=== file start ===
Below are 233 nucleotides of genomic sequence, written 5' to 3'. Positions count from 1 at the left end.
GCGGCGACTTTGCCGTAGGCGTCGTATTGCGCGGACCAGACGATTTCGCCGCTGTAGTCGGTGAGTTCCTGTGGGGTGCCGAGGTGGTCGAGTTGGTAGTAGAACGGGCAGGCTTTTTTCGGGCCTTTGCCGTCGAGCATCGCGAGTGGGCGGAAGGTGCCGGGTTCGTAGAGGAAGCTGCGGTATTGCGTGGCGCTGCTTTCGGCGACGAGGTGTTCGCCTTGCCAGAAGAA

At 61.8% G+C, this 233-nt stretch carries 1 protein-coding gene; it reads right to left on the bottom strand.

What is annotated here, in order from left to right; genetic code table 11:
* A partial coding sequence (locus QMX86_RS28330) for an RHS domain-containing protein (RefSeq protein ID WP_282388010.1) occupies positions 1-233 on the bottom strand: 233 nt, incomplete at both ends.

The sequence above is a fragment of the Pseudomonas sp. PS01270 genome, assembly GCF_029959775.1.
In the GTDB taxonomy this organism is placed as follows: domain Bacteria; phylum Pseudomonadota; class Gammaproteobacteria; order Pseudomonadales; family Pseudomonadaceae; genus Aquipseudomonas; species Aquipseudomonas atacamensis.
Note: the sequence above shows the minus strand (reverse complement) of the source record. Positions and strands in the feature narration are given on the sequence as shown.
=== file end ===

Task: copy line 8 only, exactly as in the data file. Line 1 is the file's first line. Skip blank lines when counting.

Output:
Note: the sequence above shows the minus strand (reverse complement) of the source record. Positions and strands in the feature narration are given on the sequence as shown.